BOSTON, MA (EMBARGOED UNTIL Monday, May 13, 2013, 4pm EDT) – As the restaurant industry prepares to implement new rules requiring chains with 20 or more locations to post calorie content information, the results of a new study suggest that it would be beneficial to public health for all restaurants to provide consumers with the nutritional content of their products. Researchers at the Jean Mayer USDA Human Nutrition Research Center on Aging (HNRCA) at Tufts University analyzed meals from independent and small-chain restaurants, which account for approximately 50% of the nation's restaurant locations but will be exempt from the new federal rules. They found that the average single meal contained two to three times the estimated calorie needs of an individual adult at a single meal and 66% of typical daily calorie requirements. The findings were published today in JAMA Internal Medicine.
Using the bomb calorimetry method, researchers analyzed 157 full meals, including side dishes, from 33 randomly selected individual or small-chain restaurants within 15 miles of downtown Boston, Massachusetts; all restaurants had an online menu but did not provide nutritional information. Researchers collected samples from the most popular food choices in the nine most common restaurant types: Mexican, American, Chinese, Italian, Japanese, Thai, Indian, Greek and Vietnamese. The study was conducted between June and August 2011. Specific meal items selected for the study were identified based on customer rankings and from internet searches for popular foods.
"On average, the meals studied contained 1,327 calories, which significantly exceeds the estimated energy needs of an individual adult at a single meal," said senior and corresponding author Susan B. Roberts, Ph.D., director of the Energy Metabolism Laboratory at the HNRCA. "Meals from all restaurant types provided substantially more energy than is needed for weight maintenance."
Nearly three-quarters (73%) of the meals analyzed contained more than half of the FDA's daily energy recommendation of 2,000 calories, and 12 meals contained more than the entire recommended daily energy intake. Among the meal categories studied, the Italian (1,755 calories), American (1,494 calories) and Chinese (1,474 calories) meals had the highest average calorie levels. Vietnamese meals had the lowest calorie levels as measured by gross energy, with an average of 922 calories. The Japanese meals had the second lowest calories, with an average of 1,027 calories.
Researchers also examined a subset of the independent or small-chain restaurant meals and found that their average calorie content was 6% higher than the stated energy contents of equivalent meals in the largest national chain restaurants; this difference was not statistically significant. On average, the meals served at independent or small-chain restaurants had 1,437 calories, compared to an average of 1,359 calories as self-reported by larger national chain restaurants. "These comparative findings suggest that both non-chain and chain restaurants contribute to the obesity epidemic, which is making people unhealthy and has a huge impact on health care costs," said Dr. Roberts, who is also a professor at the Gerald J. and Dorothy R. Friedman School of Nutrition Science and Policy at Tufts University and an adjunct professor of psychiatry at the Tufts University School of Medicine.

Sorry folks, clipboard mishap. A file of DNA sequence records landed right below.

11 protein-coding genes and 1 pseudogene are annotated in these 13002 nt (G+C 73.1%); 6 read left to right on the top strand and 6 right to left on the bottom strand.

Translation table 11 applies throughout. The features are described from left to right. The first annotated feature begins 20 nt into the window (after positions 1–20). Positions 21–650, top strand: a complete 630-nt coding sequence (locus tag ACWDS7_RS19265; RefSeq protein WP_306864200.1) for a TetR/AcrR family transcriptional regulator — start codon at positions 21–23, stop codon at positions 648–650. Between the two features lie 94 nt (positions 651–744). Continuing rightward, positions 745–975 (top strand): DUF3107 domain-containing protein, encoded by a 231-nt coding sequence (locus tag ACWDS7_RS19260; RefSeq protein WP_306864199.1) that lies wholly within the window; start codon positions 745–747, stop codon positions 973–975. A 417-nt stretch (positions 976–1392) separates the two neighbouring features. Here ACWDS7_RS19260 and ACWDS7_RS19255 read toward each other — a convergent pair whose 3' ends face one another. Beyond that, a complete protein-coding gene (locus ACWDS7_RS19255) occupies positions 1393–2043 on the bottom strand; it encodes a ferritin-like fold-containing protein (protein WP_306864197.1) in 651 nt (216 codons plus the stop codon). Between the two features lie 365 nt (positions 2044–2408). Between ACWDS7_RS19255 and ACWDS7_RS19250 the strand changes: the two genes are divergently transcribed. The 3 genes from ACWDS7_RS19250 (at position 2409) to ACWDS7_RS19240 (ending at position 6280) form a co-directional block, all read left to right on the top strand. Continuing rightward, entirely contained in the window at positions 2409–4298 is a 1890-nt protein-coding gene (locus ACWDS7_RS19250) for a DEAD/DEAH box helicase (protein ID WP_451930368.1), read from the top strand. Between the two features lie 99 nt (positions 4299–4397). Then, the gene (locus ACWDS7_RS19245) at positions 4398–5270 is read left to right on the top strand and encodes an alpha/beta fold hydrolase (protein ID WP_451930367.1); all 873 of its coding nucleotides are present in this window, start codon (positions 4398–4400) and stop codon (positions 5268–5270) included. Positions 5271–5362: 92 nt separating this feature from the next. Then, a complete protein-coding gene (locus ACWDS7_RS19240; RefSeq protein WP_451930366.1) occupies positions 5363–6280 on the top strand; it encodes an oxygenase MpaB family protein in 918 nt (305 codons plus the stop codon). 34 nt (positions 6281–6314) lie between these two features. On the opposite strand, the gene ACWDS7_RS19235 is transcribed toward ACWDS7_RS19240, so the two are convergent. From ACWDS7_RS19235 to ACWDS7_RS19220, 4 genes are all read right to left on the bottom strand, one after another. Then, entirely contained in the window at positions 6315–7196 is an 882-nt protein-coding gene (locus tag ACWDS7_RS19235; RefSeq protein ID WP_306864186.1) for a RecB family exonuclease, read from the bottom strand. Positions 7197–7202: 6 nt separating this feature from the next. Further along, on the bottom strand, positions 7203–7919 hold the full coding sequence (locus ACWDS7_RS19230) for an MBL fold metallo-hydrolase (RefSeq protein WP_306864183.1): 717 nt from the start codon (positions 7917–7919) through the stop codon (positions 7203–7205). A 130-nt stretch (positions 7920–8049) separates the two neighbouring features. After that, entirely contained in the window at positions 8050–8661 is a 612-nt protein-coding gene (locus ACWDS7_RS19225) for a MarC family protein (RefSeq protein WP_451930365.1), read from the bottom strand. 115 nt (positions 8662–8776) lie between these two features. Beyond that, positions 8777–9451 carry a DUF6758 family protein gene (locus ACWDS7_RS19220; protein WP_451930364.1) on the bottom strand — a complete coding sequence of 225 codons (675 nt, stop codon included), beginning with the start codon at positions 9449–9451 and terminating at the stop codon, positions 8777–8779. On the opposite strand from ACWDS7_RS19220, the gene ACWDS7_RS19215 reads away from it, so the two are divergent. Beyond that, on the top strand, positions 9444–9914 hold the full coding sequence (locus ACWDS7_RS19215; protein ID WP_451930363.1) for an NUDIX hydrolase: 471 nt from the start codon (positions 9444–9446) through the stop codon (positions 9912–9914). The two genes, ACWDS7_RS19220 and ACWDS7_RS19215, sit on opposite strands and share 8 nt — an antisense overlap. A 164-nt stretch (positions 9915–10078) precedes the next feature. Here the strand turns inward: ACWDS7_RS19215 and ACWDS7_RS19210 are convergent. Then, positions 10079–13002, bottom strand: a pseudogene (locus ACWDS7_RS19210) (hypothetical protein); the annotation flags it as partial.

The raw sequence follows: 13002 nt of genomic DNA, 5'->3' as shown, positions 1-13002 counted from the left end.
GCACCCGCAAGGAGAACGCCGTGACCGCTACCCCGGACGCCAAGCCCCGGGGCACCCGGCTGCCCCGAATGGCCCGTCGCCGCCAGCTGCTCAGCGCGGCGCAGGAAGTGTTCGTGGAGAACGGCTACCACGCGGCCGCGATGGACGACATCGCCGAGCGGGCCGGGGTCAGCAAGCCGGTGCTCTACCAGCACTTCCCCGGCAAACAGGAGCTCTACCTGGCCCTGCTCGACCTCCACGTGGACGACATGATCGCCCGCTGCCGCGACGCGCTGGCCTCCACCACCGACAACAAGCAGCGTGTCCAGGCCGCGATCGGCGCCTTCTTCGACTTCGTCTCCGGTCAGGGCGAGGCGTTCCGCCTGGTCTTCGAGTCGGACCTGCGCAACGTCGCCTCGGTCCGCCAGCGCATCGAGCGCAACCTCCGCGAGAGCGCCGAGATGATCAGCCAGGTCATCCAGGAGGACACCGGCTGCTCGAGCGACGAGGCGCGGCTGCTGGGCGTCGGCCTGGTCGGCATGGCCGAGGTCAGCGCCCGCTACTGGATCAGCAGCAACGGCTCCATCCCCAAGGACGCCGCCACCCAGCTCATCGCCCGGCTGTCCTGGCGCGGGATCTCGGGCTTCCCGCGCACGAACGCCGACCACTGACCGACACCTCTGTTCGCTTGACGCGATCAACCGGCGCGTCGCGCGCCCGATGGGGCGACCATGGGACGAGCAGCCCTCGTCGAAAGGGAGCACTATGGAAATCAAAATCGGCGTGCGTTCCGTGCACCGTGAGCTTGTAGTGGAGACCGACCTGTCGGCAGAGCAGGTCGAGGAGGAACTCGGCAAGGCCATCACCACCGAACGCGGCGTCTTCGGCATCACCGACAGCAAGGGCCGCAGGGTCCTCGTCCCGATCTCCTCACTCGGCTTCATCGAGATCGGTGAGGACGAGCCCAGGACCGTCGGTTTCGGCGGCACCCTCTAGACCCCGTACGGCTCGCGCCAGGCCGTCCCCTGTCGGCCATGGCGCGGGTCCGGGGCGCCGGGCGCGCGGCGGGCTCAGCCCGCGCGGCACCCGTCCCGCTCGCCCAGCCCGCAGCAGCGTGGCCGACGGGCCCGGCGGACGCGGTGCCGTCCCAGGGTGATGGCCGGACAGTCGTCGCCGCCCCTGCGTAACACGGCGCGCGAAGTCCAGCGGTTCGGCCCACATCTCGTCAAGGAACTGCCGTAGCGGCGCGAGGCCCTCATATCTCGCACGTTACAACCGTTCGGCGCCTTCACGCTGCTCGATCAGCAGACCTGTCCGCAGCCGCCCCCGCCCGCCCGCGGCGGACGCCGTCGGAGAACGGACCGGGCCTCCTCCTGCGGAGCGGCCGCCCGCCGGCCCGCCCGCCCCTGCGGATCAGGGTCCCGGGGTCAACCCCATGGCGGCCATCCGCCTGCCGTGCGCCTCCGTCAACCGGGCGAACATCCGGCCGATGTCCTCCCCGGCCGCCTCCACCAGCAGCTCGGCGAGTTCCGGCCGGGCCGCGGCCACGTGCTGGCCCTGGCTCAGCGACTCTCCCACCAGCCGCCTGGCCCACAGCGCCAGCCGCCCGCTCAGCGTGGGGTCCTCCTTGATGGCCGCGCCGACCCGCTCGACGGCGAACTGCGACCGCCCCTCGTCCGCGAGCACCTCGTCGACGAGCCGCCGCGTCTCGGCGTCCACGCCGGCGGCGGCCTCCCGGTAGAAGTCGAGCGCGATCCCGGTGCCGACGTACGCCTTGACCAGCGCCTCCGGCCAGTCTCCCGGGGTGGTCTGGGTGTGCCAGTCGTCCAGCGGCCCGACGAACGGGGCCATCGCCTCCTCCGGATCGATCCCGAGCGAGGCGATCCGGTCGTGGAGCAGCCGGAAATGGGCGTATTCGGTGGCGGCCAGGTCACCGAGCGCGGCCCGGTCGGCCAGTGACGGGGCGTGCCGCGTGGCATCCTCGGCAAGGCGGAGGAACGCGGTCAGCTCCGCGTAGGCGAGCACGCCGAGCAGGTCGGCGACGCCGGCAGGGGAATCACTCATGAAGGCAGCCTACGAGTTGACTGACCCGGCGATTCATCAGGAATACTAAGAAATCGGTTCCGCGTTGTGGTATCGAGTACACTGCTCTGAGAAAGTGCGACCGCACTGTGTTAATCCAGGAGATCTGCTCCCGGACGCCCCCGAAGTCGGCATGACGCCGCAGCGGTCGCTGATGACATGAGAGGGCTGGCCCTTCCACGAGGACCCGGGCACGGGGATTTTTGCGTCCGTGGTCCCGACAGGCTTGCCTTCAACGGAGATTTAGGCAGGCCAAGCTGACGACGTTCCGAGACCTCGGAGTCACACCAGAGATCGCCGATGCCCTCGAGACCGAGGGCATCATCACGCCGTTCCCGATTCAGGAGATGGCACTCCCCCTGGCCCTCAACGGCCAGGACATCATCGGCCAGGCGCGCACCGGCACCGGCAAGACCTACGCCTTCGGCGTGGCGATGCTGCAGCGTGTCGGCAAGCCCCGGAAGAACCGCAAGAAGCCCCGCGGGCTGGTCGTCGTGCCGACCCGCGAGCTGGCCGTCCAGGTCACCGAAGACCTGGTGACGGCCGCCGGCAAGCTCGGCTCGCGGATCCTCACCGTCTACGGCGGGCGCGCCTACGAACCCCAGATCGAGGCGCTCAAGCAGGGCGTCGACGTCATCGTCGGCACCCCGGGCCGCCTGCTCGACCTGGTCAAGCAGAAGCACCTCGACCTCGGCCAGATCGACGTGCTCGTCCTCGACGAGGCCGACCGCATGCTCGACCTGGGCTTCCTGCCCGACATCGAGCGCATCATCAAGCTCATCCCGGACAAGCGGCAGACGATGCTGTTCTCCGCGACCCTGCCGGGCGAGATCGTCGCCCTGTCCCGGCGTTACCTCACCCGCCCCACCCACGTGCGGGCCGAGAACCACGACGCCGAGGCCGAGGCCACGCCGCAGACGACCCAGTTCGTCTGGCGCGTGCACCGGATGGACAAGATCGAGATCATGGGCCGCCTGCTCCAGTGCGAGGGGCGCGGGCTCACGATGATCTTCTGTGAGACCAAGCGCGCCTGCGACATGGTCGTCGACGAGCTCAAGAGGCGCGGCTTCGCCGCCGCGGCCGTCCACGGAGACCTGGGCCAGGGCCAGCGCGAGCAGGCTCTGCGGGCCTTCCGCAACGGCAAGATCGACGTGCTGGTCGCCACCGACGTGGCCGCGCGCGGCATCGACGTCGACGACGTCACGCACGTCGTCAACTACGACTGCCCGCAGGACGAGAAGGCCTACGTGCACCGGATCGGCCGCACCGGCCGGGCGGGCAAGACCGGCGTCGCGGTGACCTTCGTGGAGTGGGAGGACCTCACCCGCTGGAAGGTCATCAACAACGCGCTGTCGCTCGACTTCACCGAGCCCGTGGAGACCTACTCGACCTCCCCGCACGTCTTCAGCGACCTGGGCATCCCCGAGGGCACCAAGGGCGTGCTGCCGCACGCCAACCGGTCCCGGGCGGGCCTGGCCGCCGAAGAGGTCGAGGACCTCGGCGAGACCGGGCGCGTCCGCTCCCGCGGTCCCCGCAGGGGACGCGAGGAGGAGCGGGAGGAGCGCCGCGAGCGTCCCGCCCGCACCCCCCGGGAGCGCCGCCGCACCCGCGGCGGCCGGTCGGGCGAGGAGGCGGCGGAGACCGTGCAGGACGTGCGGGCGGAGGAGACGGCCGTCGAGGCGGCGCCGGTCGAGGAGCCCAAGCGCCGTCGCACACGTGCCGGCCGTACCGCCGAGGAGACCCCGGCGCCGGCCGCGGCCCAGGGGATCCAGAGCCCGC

"National recommendations for the prevention and treatment of obesity stress individual self-monitoring of food consumption, but there is little available information on the energy content of foods offered by restaurants that are not required to post nutrition information," said first author Lorien Urban, Ph.D., postdoctoral scholar in the Energy Metabolism Laboratory at the USDA HNRCA. "Given that an imbalance between energy intake and energy expenditure of only 100 calories per day can lead to a weight gain of between six and fifteen pounds per year, our findings suggest that routine reporting of meal calorie content by all restaurants, not just large chains, would encourage individuals to make informed choices about their diet and would discourage restaurants from offering unhealthy portions."
This work was supported by the U.S. Department of Agriculture. Any opinions, findings, conclusions, or recommendations expressed in this publication are those of the authors and do not necessarily reflect the views of the U.S. Department of Agriculture.
Lorien E. Urban, PhD; Alice H. Lichtenstein, DSc; Christine E. Gary, MS; Jamie L. Fierstein, MS; Ashley Equi, BS; Carolyn Kussmaul, BS; Gerard E. Dallal, PhD; Susan B. Roberts, PhD. "The Energy Content of Restaurant Foods Without Stated Calorie Information." JAMA Intern Med. Published online May 13, 2013. doi:10.1001/jamainternmed.2013.6163.
For three decades, the Jean Mayer USDA Human Nutrition Research Center on Aging at Tufts University has studied the relationship between good nutrition and good health in aging populations. Tufts scientists work with federal agencies to establish the USDA Dietary Guidelines, the Dietary Reference Intakes, and other significant public policies. The Gerald J. and Dorothy R. Friedman School of Nutrition Science and Policy at Tufts University is the only independent school of nutrition in the United States. The school's eight degree programs, which focus on questions relating to famine, hunger, poverty, and communications, are renowned for the application of scientific research to national and international policy.
If you are a member of the media interested in learning more about this topic, or speaking with a faculty member at the Jean Mayer USDA Human Nutrition Research Center on Aging or the Friedman School of Nutrition Science and Policy at Tufts University, or another Tufts health sciences researcher, please contact Jennifer Kritz at 617-636-3707 or Andrea Grossman at 617-636-3728.
JAMA Internal Medicine